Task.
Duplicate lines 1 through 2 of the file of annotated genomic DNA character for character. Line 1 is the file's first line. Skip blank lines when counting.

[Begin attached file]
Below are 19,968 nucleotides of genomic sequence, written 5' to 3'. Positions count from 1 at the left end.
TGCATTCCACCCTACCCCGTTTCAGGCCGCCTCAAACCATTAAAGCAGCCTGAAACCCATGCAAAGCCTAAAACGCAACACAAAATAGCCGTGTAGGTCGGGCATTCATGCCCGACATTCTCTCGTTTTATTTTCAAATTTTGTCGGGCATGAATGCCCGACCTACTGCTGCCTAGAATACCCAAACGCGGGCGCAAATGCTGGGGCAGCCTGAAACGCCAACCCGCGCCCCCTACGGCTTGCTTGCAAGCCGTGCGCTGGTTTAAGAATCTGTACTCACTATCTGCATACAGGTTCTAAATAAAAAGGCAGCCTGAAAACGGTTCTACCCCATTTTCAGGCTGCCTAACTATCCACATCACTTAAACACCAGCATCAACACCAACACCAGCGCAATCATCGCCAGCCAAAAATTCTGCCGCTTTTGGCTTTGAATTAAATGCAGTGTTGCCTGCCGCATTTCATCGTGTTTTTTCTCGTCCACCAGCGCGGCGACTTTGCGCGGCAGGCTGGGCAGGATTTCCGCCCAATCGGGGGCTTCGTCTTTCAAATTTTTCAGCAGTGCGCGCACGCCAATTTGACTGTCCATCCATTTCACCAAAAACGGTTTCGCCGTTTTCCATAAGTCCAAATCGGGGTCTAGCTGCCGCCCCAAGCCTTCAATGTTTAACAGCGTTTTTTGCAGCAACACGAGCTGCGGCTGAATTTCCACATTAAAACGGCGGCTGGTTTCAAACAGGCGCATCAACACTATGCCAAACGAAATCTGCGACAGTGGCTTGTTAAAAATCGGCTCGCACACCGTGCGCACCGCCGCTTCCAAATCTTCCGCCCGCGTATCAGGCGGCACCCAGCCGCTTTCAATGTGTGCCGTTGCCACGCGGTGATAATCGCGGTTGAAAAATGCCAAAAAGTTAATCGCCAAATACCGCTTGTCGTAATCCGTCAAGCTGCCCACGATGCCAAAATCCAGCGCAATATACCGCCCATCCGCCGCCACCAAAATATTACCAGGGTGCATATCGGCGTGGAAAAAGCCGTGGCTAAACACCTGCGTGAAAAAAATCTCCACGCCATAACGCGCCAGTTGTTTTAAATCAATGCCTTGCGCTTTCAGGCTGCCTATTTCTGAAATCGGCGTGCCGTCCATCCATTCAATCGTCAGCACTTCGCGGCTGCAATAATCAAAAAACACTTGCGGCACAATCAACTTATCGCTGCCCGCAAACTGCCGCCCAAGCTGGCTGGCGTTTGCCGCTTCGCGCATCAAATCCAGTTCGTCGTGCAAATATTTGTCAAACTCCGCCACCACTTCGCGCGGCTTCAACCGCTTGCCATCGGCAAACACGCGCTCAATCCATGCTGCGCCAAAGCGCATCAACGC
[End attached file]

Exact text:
Below are 19,968 nucleotides of genomic sequence, written 5' to 3'. Positions count from 1 at the left end.
TGCATTCCACCCTACCCCGTTTCAGGCCGCCTCAAACCATTAAAGCAGCCTGAAACCCATGCAAAGCCTAAAACGCAACACAAAATAGCCGTGTAGGTCGGGCATTCATGCCCGACATTCTCTCGTTTTATTTTCAAATTTTGTCGGGCATGAATGCCCGACCTACTGCTGCCTAGAATACCCAAACGCGGGCGCAAATGCTGGGGCAGCCTGAAACGCCAACCCGCGCCCCCTACGGCTTGCTTGCAAGCCGTGCGCTGGTTTAAGAATCTGTACTCACTATCTGCATACAGGTTCTAAATAAAAAGGCAGCCTGAAAACGGTTCTACCCCATTTTCAGGCTGCCTAACTATCCACATCACTTAAACACCAGCATCAACACCAACACCAGCGCAATCATCGCCAGCCAAAAATTCTGCCGCTTTTGGCTTTGAATTAAATGCAGTGTTGCCTGCCGCATTTCATCGTGTTTTTTCTCGTCCACCAGCGCGGCGACTTTGCGCGGCAGGCTGGGCAGGATTTCCGCCCAATCGGGGGCTTCGTCTTTCAAATTTTTCAGCAGTGCGCGCACGCCAATTTGACTGTCCATCCATTTCACCAAAAACGGTTTCGCCGTTTTCCATAAGTCCAAATCGGGGTCTAGCTGCCGCCCCAAGCCTTCAATGTTTAACAGCGTTTTTTGCAGCAACACGAGCTGCGGCTGAATTTCCACATTAAAACGGCGGCTGGTTTCAAACAGGCGCATCAACACTATGCCAAACGAAATCTGCGACAGTGGCTTGTTAAAAATCGGCTCGCACACCGTGCGCACCGCCGCTTCCAAATCTTCCGCCCGCGTATCAGGCGGCACCCAGCCGCTTTCAATGTGTGCCGTTGCCACGCGGTGATAATCGCGGTTGAAAAATGCCAAAAAGTTAATCGCCAAATACCGCTTGTCGTAATCCGTCAAGCTGCCCACGATGCCAAAATCCAGCGCAATATACCGCCCATCCGCCGCCACCAAAATATTACCAGGGTGCATATCGGCGTGGAAAAAGCCGTGGCTAAACACCTGCGTGAAAAAAATCTCCACGCCATAACGCGCCAGTTGTTTTAAATCAATGCCTTGCGCTTTCAGGCTGCCTATTTCTGAAATCGGCGTGCCGTCCATCCATTCAATCGTCAGCACTTCGCGGCTGCAATAATCAAAAAACACTTGCGGCACAATCAACTTATCGCTGCCCGCAAACTGCCGCCCAAGCTGGCTGGCGTTTGCCGCTTCGCGCATCAAATCCAGTTCGTCGTGCAAATATTTGTCAAACTCCGCCACCACTTCGCGCGGCTTCAACCGCTTGCCATCGGCAAACACGCGCTCAATCCATGCTGCGCCAAAGCGCATCAACGC